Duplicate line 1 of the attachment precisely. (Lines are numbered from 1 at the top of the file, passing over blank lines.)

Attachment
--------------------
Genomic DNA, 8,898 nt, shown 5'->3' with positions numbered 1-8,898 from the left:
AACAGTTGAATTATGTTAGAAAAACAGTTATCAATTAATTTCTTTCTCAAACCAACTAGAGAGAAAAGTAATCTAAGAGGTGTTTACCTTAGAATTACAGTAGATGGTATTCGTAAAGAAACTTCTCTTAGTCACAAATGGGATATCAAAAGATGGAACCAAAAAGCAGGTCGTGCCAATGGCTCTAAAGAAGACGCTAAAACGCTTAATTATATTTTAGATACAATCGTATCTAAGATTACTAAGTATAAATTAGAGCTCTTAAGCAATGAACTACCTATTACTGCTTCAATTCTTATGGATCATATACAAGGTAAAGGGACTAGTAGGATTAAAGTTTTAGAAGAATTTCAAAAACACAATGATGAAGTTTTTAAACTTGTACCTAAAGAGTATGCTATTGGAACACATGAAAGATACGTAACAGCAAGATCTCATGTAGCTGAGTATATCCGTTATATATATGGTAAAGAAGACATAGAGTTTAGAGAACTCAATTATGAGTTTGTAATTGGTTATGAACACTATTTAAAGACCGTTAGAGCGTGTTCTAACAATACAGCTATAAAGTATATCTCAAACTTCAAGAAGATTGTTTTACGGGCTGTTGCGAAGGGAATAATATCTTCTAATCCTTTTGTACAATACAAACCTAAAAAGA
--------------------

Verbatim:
Genomic DNA, 8,898 nt, shown 5'->3' with positions numbered 1-8,898 from the left: